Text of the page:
I’d like to introduce Patagonia’s friends and customers to the work of GreenWave, if you don’t already know it. GreenWave and its 3D ocean farming program have received much attention lately from the national press, including The New Yorker, CNN and NPR. Bren Smith, founder and executive director of GreenWave, gave a TED talk that has garnered nearly 30,000 views on YouTube. Last fall, GreenWave won the 2015 Fuller Challenge, a $100,000 prize awarded each year for an innovative, ecologically sensitive systems approach to a critical problem. How to feed ten billion people by 2050, without turning the planet into desert, is as critical as a problem gets. GreenWave, a small organization, has come up with an approach that can put food on a lot of tables—and help revive the economic health of maritime communities decimated by fisheries collapse.
Bren Smith, as a commercial fisherman, made his own contribution to that collapse. Raised in Newfoundland by American parents who emigrated to Canada during the Vietnam War, he dropped out of school at fourteen to go to work at sea. His first job was to stand on deck and shoot as many birds—competition for bait—as he could. He lobstered off the coast of Massachusetts, longlined for McDonald’s in the Bering Sea and slimed in the canneries of Bristol Bay. His environmental education involved, as it has for most of us who work at Patagonia, a gradual burn-off of the stage fog through which we see the human-imposed impoverishment of the natural world. It helped Bren that he could see it up so close. Finally, having become an oysterman in the Thimble Islands of Long Island Sound, he saw his crop wiped out two years in a row by the force of Hurricanes Irene and Katrina. It was then that he decided that to make a sustainable living from the sea he needed to, in Doug Tompkins’s words, move forward by taking a step back.
The beauty of 3D farming is its simplicity: Grow as many different foods in as small an area as possible, along droplines suspended by buoys, using the entire water column from surface to bottom. Bren works the same stretch of waters off New Haven where he once cultivated oysters. Oysters are still part of the harvest, as are mussels, clams and scallops that grow like companion plants along the droplines. But the star is sugar kelp, which is prolific, that sprouts along the lines: it can grow as much as three-quarters of an inch a day. Kelp needs no special inputs. It absorbs nitrogen, phosphorus and carbon dioxide directly from the sea—and is an extraordinarily effective carbon sink. Kelp can be used as an organic liquid fertilizer, a biofuel, food for sheep and cattle (that reduces their methane output) a binder for food (ice cream, for example) and for centuries has served as nutritious food in itself for Asian cultures. Leading chefs and food researchers in New York, the Hudson Valley, and the Bay Area are now trying new uses of kelp, including as noodles, to satisfy newly aware western palates.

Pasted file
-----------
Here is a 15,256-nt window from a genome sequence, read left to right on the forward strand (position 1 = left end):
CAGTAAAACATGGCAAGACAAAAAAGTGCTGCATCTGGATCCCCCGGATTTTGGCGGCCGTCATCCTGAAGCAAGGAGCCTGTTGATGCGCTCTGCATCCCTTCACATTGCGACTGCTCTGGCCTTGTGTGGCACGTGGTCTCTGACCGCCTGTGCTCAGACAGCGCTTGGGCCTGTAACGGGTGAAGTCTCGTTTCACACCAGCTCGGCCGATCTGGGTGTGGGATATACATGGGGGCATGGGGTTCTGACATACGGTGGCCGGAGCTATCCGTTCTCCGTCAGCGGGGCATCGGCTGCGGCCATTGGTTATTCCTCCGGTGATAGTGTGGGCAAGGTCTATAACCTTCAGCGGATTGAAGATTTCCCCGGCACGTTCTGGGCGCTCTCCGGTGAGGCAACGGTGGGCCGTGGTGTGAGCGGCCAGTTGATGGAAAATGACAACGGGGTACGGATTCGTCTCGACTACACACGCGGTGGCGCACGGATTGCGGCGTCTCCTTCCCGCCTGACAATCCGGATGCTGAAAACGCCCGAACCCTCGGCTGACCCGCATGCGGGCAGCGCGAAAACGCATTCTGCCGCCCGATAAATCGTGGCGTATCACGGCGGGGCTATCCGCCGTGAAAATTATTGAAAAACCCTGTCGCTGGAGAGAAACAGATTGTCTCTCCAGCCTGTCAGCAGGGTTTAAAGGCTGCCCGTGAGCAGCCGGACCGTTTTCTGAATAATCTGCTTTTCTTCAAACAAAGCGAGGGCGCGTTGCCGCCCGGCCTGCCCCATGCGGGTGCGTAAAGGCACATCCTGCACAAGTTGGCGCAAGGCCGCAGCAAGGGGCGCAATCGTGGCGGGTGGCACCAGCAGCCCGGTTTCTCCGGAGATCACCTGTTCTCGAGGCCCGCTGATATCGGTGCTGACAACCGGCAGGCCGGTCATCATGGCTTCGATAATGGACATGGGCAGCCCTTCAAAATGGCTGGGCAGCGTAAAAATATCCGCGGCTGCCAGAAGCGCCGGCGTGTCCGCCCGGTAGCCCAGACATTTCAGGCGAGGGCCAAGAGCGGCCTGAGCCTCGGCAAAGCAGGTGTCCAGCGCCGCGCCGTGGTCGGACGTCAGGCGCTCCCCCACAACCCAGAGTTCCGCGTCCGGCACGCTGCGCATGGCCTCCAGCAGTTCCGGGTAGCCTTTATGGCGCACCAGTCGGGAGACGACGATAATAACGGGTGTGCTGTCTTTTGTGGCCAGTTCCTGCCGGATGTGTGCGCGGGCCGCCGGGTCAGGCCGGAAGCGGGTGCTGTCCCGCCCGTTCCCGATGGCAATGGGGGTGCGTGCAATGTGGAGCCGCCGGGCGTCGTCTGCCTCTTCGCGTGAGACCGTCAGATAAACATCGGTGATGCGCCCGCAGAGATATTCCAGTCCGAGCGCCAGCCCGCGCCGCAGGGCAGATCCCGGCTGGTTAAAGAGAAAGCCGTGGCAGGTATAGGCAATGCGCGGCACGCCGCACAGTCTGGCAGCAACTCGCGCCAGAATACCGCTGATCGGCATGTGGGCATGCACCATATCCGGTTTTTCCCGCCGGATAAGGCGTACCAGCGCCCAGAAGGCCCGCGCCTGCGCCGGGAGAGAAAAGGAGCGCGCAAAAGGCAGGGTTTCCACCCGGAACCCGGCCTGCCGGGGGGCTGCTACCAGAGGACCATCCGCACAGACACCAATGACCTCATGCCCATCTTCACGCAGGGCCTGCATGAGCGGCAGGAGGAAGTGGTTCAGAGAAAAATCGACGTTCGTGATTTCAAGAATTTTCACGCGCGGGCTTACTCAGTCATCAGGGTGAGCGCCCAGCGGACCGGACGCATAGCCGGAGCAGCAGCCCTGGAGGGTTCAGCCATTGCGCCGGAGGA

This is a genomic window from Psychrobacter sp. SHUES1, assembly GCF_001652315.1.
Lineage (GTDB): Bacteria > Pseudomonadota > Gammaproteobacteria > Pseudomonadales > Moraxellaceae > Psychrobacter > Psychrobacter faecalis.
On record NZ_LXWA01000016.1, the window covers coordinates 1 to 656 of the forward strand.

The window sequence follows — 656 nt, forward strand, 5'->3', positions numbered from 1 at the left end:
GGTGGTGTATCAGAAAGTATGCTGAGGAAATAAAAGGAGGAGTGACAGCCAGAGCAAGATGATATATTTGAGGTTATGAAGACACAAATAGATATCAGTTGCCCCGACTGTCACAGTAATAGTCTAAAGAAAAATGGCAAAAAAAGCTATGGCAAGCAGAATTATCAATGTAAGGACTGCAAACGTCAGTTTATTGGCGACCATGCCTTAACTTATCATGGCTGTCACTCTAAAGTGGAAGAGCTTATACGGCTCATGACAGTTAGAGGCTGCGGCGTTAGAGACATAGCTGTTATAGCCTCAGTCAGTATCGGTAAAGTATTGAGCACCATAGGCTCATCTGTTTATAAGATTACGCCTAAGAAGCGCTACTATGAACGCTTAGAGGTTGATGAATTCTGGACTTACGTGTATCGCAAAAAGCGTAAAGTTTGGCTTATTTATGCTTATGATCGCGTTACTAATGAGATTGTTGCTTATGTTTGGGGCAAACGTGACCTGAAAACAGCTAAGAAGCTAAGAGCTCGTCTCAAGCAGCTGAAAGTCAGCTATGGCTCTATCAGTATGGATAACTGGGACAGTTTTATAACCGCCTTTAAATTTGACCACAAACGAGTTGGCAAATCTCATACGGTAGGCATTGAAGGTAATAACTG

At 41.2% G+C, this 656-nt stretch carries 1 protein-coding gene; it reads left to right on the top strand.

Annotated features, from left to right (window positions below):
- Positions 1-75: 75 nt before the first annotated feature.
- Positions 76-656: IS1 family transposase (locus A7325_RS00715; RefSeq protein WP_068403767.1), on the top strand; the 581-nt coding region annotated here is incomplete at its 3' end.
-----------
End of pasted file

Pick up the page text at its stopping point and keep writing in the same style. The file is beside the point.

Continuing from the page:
There are other potential benefits: the farm serves as a reef for local fishlife and the gear as surge protection in local storms. 3D farming is a relatively simple, noncapital-intensive business to get into.
No human economic activity, as yet, is without environmental cost—as long as boats run on gasoline. And our understanding of how regenerative ecosystems might work in harbors long used for commercial activity is nascent. Scientists from Woods Hole and U Conn are deeply involved in GreenWave’s work. The fisheries biologists we know will be watching it closely. GreenWave’s approach feels to me like a good step in the direction conservationist Aldo Leopold’s advised us to take, that “a thing is right when it tends to support the integrity, stability and beauty of the biotic community,” one that includes human beings. We are now tasked with restoring to nature as much as we take from her or lose our own place in the sun. GreenWave’s work offers a model for how that might be done.